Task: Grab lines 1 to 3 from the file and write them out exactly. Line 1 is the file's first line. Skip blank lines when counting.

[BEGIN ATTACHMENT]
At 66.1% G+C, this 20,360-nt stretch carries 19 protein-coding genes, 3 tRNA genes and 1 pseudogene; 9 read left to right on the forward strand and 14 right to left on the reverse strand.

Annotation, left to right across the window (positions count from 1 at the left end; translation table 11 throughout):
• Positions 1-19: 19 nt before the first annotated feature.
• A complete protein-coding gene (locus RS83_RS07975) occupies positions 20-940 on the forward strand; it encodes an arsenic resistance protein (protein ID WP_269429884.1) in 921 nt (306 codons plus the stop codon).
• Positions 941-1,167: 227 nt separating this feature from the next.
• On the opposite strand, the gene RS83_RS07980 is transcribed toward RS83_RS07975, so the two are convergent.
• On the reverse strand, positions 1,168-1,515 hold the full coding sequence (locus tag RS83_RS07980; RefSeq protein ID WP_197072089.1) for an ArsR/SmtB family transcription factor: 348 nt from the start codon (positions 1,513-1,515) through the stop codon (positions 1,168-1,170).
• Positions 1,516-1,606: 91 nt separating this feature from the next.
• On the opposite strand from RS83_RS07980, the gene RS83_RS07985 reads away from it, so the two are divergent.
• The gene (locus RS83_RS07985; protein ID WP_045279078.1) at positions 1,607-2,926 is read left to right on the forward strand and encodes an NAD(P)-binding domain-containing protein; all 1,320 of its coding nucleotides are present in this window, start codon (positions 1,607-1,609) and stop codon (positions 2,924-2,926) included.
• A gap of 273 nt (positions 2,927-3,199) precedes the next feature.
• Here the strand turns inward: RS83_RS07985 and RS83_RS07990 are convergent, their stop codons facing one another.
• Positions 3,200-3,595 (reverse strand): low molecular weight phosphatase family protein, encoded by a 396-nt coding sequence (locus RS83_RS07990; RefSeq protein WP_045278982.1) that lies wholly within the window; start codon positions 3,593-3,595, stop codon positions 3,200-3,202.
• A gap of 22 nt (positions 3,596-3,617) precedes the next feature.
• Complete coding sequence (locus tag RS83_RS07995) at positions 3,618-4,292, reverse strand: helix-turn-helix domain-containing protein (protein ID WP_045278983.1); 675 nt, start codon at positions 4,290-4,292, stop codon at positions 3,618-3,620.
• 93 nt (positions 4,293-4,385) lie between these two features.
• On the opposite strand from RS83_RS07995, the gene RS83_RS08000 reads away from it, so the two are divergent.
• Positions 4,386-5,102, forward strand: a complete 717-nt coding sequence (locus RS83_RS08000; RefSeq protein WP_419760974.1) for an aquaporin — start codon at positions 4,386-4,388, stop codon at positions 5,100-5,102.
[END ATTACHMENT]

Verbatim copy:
At 66.1% G+C, this 20,360-nt stretch carries 19 protein-coding genes, 3 tRNA genes and 1 pseudogene; 9 read left to right on the forward strand and 14 right to left on the reverse strand.

Annotation, left to right across the window (positions count from 1 at the left end; translation table 11 throughout):
• Positions 1-19: 19 nt before the first annotated feature.